Temporary home for Tonic Juicery in downtown Glenwood Springs
Micah Mills testifies that the fresh-pressed juice served out of his Tonic Juicery trailer sets customers free.
“People who come in to buy juice are very happy,” Mills said of his mobile juice wagon, which is currently parked outside the Garfield County Courthouse in downtown Glenwood Springs. “They always have smiles on their faces, and it just makes them more productive.”
Lovers of road trips, whenever Mills and his wife Lindsay — a holistic health coach, herself — partook in the popular American pastime, the young couple also enjoyed a family tradition themselves.
“We always would seek out juice bars whenever we would go on little trips,” Mills explained. “Carbondale didn’t have one, so we decided to get one started and get out of the construction trade.”
Founded in 2014, Tonic Juicery started pressing locally sourced fruits and vegetables for all of their worth at the small business’s primary location at 320 Main St. in Carbondale.
“My wife and I started it, so it is a family business. She came up with all of the recipes,” Mills explained.
Recipes like the Emerald City juice, which combines cucumber, celery, green apple, kale, collards, parsley, ginger and lemon.
“We make it fresh every day. We have this huge stainless steel press that cost me $24,000,” Mills laughed, still in disbelief of the machine’s cost.
“It gets a little messy, but I have a full commercial kitchen,” he said of the business’s Carbondale home base.
However, wanting to expand the family’s livelihood without losing its local, organic component, the former construction worker built Tonic Juicery’s trailer himself. Since then, the family business has hit the road up and down Highway 82 and beyond.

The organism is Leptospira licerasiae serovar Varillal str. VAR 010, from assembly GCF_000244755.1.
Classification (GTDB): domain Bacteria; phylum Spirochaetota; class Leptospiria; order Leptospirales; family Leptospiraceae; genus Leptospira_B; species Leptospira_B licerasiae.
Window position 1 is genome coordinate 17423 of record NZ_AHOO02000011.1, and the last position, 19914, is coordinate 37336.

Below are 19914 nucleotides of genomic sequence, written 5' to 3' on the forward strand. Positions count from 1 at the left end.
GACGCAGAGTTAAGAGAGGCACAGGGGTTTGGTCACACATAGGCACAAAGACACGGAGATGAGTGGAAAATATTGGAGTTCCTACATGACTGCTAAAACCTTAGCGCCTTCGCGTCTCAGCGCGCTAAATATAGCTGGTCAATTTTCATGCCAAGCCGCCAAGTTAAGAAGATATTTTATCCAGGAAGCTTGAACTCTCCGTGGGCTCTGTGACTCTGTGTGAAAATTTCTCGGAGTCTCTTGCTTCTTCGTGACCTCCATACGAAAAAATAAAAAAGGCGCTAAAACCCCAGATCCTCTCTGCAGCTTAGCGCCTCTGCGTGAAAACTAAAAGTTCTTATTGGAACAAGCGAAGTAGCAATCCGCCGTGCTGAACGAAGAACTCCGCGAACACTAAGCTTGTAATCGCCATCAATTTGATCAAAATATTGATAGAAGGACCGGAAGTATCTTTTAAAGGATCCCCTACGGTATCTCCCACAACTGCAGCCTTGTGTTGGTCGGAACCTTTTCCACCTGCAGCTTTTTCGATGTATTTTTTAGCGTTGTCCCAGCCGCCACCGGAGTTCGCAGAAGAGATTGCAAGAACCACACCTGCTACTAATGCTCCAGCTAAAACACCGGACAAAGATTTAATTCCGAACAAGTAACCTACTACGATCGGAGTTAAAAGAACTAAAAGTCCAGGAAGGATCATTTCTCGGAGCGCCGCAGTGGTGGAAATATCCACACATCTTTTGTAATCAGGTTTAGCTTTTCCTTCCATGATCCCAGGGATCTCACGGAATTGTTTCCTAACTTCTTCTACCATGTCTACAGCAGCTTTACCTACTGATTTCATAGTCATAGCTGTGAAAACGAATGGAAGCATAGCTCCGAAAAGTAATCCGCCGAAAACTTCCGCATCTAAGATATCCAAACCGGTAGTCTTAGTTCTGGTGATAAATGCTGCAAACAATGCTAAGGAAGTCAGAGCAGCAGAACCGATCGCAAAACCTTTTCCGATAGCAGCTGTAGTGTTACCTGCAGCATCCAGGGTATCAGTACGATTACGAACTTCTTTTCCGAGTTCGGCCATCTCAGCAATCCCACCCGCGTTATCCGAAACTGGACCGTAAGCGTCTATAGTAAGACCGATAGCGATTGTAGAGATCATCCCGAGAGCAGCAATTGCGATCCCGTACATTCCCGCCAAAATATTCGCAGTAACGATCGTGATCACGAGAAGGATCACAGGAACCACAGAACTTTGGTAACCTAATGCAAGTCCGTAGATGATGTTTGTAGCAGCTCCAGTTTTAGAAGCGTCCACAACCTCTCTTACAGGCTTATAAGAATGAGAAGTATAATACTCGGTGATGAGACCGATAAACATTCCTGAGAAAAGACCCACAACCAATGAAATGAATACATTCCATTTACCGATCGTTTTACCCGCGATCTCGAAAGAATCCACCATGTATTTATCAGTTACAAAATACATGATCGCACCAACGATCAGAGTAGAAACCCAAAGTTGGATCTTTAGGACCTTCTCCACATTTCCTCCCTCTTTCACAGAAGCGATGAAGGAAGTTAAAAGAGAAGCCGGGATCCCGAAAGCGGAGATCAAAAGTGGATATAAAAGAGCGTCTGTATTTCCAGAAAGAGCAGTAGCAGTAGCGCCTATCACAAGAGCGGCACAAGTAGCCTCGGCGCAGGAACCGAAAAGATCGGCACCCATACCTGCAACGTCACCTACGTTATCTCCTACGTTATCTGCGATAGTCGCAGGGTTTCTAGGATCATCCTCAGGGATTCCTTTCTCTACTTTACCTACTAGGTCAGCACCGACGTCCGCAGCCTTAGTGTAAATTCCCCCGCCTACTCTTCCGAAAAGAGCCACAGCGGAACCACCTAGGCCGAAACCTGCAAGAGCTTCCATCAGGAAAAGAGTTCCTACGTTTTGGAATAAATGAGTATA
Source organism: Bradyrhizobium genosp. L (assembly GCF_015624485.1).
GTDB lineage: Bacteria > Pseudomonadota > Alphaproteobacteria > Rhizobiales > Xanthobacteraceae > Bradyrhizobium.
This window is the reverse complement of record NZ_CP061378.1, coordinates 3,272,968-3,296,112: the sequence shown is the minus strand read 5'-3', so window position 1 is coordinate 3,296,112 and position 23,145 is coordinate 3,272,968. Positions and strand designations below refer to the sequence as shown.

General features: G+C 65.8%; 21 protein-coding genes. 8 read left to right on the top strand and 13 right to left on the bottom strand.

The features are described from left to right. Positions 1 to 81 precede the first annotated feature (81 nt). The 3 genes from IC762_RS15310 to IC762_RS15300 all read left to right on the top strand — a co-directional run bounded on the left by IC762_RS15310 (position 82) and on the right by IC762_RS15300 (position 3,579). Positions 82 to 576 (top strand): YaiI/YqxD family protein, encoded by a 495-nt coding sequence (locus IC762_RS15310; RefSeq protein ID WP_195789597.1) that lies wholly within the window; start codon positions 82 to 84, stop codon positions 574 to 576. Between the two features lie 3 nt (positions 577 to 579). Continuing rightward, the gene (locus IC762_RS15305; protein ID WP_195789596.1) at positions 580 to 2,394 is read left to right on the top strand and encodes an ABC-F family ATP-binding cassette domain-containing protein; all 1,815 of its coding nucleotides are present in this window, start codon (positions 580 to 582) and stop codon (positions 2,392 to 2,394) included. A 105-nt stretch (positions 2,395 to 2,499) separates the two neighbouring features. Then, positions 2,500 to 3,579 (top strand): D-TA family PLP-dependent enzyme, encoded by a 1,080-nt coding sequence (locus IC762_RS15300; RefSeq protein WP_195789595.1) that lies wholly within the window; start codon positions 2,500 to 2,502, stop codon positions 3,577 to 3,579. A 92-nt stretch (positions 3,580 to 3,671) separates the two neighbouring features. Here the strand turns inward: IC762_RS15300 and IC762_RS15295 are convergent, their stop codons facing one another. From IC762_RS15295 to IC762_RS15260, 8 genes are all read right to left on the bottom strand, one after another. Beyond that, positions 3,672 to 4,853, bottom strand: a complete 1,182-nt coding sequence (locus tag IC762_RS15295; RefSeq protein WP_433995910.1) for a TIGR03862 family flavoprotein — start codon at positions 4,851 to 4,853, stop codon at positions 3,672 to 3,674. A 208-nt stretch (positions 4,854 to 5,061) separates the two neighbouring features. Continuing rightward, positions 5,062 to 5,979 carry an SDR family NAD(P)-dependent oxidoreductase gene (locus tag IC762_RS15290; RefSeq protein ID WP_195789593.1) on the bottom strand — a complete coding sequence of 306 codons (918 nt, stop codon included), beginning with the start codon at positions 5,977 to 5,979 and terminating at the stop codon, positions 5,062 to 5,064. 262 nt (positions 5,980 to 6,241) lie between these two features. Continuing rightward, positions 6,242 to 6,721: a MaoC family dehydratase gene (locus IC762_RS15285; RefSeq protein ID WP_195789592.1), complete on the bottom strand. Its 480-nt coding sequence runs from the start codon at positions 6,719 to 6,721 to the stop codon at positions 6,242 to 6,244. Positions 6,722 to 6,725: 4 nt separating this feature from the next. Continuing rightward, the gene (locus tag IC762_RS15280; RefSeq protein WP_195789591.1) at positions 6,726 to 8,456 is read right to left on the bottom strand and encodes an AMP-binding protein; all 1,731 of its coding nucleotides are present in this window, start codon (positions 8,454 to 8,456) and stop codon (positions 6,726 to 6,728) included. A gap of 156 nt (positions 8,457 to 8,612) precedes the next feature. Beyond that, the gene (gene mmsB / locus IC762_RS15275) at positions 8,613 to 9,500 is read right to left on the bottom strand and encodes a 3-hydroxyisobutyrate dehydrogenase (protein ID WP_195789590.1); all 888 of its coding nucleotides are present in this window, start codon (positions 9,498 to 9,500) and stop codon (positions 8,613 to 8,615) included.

Mills explained that having previously worked on construction sites littered with energy drinks, fast food and nicotine served as another impetus to jump into the juice lifestyle and trade.
“Interesting enough, I would say at least 20 percent of customers that come in now are in the construction trade,” Mills said of his clientele. “You know, this valley is booming with construction, and I have a lot of people that come in and grab a juice on their way up to their jobs. I think it is taking effect.”
Starting their work day hours before most start on their first cup of coffee, the Mills begin squeezing at 4:30 a.m.
“It’s a lot of work,” Mills said with a smile. “I had no idea when I started this. I was thinking like, ‘Man, nine, 10 dollars a bottle of juice, I am going to make a great living.’
“But, I just did not realize how much labor, fruits, vegetables and everything went into that nine, ten-dollar bottle of juice. It’s amazing and it’s great, but, wow, there is a lot of work in it.”
Clearly a labor of love, Tonic Juicery’s trailer will remain outside the courthouse for a few more weeks before it heads to Snowmass Village. However, Mills said the trailer will return to Glenwood in time.
“We are going to look at signing up for different events,” Mills explained. “The trailer gives us that flexibility to get more people drinking juice. We can produce a lot more juice and we want to get more people into it.”
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